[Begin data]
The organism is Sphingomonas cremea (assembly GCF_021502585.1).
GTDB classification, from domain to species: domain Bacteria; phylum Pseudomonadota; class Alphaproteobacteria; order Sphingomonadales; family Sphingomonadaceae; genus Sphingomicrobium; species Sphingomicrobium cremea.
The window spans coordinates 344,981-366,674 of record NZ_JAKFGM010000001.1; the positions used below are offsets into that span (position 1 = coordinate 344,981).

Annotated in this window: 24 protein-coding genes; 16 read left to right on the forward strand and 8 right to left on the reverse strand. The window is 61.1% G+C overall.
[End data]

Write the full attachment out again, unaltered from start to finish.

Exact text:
The organism is Sphingomonas cremea (assembly GCF_021502585.1).
GTDB classification, from domain to species: domain Bacteria; phylum Pseudomonadota; class Alphaproteobacteria; order Sphingomonadales; family Sphingomonadaceae; genus Sphingomicrobium; species Sphingomicrobium cremea.
The window spans coordinates 344,981-366,674 of record NZ_JAKFGM010000001.1; the positions used below are offsets into that span (position 1 = coordinate 344,981).

Annotated in this window: 24 protein-coding genes; 16 read left to right on the forward strand and 8 right to left on the reverse strand. The window is 61.1% G+C overall.